US Pak Relations 2012: A Hard Year Ahead by Col. Rahul K. Bhonsle SignUp
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US Pak Relations 2012: A Hard Year Ahead
by Col. Rahul K. Bhonsle Bookmark and Share
 

United States-Pakistan relations may be the most watched diplomatic engagements in 2012 with reference to Afghanistan as US plans to pull out by 2014 and more importantly President Barack Obama prepares for re-election. After withdrawing troops from Iraq, all eyes are now on how Obama tackles the challenge in Afghanistan and whether you like it or not, US Pakistan relations have political, diplomatic and military consequences in this terrain. However, recent events do not give confidence that the year will be smooth for Washington and Islamabad, here is why?

As both Pak and the US considered the relationship transitional for the past 10 years and have been pursuing their own interests regardless of overall impact on war against the Taliban no common ground for cooperation had been found.

U.S. Central Command responsible for operations in Afghanistan released an unclassified version of the investigation report on the incident of 26 November at the Salala post which led to death of 24 Pakistani servicemen. The investigation was conducted by Air Force Brig. Gen. Stephen Clark. The main conclusion of the enquiry as brought out by Central Command Commanding General James Mattis was lack of coordination and trust. “The strongest take-away from this incident,” Mattis said in a statement, “is the fundamental fact that we must improve border coordination, and this requires a foundational level of trust on both sides of the border.”

The enquiry established that on night of November 25 -26,  an Afghan National Army Commando company and U.S. Army Special Forces conducted an operation in the area of the Afghan Pakistan border which was duly authorized by Regional Command-East. They were reported to have come under fire from positions on a ridge near the Afghanistan-Pakistan border. They reportedly used air support to engage the ridgeline positions in self defence. The air engagement lasted for 90 minutes, 45 minutes of which included firing. It was later discovered that the persons engaged on the ridge were personnel of the Pakistan Army.

Based on the findings of the enquiry report, Mattis directed ISAF Commanding General Allen to implement a number of actions particularly relating to trust, coordination and information exchange with Pakistan. Contents of the enquiry report were reportedly disclosed to Pakistan officials including the Chief of Army Staff, General Kiyani. The key area of concern emerged is of lack of coordination which resulted in engagement of Pak troops. Pakistan is not accepting this explanation and had already indicated that this was a deliberate attempt to cause casualties to troops. Director General of Military Operations (DGMO) Major General Ashfaq Nadeem claimed before a Parliamentary Committee that attack on Salala check posts was part of a ‘plot’ and a pre-planned move as NATO helicopters continued firing till complete destruction of both the posts. Army spokesman Major General Athar Abbas claimed that the location given by NATO ahead of the attack with reference to its operation was far from Salala. This has added to tensions between American commanders and Pakistani military brass.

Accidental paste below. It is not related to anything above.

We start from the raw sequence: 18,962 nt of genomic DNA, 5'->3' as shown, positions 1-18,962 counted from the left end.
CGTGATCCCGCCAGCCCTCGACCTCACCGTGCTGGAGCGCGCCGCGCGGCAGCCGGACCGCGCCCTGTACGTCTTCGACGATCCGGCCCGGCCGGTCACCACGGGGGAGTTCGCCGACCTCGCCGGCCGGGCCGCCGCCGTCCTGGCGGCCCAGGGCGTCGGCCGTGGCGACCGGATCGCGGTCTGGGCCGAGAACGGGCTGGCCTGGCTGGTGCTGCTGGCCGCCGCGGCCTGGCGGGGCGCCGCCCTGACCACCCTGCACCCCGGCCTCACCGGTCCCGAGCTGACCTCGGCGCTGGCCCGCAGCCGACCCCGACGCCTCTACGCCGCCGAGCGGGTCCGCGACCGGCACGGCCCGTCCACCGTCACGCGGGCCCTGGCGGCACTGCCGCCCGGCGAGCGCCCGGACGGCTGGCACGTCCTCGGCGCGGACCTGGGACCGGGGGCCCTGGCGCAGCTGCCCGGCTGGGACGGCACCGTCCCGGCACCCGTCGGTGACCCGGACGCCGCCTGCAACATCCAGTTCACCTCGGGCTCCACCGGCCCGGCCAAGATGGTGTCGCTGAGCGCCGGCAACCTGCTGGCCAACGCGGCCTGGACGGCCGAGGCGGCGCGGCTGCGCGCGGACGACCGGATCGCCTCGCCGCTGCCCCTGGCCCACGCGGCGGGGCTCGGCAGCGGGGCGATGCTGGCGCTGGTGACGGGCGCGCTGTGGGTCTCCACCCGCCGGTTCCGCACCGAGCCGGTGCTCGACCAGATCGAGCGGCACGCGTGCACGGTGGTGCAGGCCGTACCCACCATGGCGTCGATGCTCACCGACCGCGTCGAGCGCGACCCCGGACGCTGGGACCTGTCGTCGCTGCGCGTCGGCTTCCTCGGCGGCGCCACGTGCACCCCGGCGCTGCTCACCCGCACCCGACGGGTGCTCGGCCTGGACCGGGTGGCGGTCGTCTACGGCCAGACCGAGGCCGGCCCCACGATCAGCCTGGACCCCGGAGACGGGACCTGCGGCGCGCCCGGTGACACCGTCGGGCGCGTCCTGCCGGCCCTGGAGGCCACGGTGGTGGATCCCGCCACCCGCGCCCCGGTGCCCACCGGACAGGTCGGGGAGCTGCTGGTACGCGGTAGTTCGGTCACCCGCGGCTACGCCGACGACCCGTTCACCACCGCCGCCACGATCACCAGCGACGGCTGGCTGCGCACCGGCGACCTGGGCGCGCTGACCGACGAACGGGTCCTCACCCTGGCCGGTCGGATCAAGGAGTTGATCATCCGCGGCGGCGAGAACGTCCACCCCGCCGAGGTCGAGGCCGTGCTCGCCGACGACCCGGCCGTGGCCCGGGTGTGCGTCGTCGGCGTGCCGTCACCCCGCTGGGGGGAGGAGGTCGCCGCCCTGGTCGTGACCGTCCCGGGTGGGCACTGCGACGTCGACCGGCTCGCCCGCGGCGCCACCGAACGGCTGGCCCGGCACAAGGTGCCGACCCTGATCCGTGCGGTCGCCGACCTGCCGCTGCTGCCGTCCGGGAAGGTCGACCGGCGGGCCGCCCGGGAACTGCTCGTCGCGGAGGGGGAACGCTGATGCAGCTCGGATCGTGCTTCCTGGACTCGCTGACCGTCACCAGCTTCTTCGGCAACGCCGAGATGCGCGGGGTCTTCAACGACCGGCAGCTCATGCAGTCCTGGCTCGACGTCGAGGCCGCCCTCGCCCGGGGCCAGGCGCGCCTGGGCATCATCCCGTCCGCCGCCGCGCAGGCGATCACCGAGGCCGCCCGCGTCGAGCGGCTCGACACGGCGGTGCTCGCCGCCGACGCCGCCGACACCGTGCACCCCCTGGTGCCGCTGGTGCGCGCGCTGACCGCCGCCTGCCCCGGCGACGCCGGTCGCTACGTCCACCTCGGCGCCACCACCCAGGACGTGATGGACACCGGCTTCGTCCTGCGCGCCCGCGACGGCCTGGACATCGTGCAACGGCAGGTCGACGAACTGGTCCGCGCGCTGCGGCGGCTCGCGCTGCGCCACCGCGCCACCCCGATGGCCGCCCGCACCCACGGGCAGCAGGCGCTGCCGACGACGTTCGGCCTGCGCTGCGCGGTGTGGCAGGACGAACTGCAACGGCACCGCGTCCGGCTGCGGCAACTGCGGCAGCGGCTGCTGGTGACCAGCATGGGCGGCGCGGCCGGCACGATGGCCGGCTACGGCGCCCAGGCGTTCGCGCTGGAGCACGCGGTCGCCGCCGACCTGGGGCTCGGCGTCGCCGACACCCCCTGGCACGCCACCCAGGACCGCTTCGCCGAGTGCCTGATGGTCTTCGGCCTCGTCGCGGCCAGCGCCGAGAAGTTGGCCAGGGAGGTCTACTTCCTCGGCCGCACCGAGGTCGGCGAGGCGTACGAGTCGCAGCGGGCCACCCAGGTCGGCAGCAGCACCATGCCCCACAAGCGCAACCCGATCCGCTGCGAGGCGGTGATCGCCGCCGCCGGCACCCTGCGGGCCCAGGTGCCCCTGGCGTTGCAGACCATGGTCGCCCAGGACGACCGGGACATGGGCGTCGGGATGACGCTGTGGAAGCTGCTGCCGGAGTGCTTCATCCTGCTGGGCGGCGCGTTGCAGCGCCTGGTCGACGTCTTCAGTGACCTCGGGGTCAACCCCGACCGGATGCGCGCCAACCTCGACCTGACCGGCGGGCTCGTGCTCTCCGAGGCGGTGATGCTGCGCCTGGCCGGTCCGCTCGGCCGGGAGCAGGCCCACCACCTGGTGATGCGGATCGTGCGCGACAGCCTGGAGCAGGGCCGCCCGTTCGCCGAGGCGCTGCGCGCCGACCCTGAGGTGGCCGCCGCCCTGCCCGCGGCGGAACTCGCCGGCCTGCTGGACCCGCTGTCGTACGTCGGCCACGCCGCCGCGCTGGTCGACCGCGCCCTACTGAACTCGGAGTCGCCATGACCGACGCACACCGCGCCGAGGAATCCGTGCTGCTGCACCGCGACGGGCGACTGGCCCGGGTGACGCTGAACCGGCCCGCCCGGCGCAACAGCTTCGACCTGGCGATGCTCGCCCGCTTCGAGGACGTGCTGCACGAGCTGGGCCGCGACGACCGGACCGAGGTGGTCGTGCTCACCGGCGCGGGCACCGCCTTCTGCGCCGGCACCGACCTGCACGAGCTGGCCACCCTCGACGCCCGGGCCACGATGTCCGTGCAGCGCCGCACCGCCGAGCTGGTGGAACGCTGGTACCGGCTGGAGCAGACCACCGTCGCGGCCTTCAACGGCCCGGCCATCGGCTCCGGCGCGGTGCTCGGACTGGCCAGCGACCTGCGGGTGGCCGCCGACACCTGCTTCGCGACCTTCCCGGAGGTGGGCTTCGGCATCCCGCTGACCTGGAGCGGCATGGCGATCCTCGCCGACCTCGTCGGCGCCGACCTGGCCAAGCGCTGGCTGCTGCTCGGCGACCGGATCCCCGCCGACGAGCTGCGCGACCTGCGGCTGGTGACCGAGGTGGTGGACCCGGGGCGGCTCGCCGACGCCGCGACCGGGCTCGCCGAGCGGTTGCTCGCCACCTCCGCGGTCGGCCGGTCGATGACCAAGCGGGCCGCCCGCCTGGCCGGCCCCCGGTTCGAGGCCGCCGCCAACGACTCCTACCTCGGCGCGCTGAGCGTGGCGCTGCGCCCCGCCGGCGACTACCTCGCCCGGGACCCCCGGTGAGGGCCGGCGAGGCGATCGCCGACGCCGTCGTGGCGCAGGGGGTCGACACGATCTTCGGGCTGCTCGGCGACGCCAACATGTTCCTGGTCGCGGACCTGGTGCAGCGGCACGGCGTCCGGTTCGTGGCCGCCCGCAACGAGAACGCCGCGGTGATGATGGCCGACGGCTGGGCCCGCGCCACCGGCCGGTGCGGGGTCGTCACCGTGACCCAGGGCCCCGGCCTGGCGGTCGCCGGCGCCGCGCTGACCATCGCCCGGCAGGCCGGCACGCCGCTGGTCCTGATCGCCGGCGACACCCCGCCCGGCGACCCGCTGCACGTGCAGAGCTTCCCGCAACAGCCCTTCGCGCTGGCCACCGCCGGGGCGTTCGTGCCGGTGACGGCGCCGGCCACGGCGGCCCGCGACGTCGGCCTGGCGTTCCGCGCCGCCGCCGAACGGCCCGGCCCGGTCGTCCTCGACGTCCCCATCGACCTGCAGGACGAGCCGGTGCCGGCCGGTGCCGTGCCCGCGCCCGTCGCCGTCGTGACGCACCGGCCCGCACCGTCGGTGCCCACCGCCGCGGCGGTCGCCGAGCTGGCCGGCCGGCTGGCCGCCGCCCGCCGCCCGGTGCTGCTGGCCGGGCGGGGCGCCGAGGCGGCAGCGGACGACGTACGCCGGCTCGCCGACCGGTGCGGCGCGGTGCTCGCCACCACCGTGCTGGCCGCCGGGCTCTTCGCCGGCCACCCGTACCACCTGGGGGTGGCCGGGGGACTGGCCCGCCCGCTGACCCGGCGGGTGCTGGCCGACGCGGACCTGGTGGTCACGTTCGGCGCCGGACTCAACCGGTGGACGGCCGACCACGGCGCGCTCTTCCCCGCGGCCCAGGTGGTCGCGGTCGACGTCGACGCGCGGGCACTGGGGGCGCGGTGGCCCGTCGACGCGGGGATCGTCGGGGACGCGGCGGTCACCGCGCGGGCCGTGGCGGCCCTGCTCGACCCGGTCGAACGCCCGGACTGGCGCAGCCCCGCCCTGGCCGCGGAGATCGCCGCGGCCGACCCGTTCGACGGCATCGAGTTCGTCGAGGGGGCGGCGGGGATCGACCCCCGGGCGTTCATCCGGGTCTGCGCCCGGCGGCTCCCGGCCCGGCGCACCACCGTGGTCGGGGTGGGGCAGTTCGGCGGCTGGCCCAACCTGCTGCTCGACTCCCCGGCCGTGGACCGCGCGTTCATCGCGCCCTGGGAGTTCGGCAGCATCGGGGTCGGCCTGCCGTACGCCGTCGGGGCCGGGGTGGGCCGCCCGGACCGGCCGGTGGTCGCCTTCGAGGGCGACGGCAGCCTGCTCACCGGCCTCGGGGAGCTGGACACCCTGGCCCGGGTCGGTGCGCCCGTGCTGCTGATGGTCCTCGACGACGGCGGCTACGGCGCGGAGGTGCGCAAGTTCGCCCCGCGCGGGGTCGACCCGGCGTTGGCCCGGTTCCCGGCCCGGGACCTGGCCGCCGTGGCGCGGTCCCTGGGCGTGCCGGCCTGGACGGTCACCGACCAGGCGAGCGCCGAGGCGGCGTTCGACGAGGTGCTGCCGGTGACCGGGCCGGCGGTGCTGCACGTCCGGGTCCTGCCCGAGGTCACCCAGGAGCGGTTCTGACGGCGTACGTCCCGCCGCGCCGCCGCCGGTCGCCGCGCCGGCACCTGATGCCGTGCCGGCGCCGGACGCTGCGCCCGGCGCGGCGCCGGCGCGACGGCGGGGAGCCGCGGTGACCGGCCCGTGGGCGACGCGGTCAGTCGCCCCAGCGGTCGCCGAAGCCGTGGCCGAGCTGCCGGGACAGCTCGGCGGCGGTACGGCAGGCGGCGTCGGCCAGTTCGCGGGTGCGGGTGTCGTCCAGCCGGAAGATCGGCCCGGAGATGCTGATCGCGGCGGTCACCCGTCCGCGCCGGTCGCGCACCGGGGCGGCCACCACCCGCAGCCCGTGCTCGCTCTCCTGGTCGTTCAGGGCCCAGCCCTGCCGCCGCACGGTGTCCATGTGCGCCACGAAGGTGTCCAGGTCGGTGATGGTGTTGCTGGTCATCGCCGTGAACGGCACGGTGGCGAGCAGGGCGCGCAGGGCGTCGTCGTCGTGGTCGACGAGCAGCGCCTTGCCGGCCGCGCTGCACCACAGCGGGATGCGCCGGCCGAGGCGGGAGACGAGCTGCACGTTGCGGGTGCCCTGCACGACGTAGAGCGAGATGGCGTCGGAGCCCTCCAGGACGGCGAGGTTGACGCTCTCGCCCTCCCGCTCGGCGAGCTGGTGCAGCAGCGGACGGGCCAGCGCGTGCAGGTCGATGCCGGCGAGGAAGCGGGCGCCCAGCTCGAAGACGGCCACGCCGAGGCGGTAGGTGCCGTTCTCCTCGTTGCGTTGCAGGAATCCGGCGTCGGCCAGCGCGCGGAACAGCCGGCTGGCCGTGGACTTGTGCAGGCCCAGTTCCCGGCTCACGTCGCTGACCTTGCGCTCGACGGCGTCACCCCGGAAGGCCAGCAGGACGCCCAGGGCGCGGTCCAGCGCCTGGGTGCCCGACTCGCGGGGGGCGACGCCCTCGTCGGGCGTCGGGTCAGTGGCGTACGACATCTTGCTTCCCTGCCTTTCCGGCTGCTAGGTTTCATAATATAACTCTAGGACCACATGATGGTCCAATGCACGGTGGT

With reports indicating that NATO may punish some of the officials involved this may assuage Pak sentiment to an extent. However, there is need for establishing greater trust between military commanders as well as coordinating staff on both sides and undertake joint visits on the ground to border areas to identify specific points on the ground to improve perception. Ironically with the best information resources in the World NATO failed in coordination denoting continued importance of human interventions avoiding exclusive reliance on technology.

In the meanwhile, Pakistan government has called for total review of relations with the US. The government has submitted US Pak agreements so far to the parliamentary sub committee on national security. Interior Minister Mr Rehman Malik indicated that the parliamentary committee will decide when NATO supply will be resumed. Thus it is apparent that the government is also wary of taking a decision and has shifted executive responsibility on a parliamentary committee. 

With a relationship that was based purely on military and intelligence considerations Pakistan and the US may now have to restructure the same to a more holistic one involving the civil government as the days go by and memories of the Mohmand strike begin to fade. Pak Prime Minister has already laid down red lines that an Abbottabad like incident will not be acceptable thereby indicating some hope of restoration of amicability in the tense relations that had broken off after the incident of fratricide. 

As both Pak and the US considered the relationship transitional for the past 10 years and have been pursuing their own interests regardless of overall impact on war against the Taliban no common ground for cooperation had been found. A relationship that had also seen large number of US personnel performing intelligence role such as Raymond Davis was also very precariously poised and how this is restructured now remains to be seen? 

With increasing difficulties on the economic front faced by Pakistan this may be one route where the US could provide assistance that may be welcome not as aid but possibly by providing greater opportunity for trade and other concessions. The European Union could also expand trade relations despite the dire financial conditions in Europe to bale out Pakistan before the system collapses.
  

1-Jan-2012
More by :  Col. Rahul K. Bhonsle
 
Views: 1062
 
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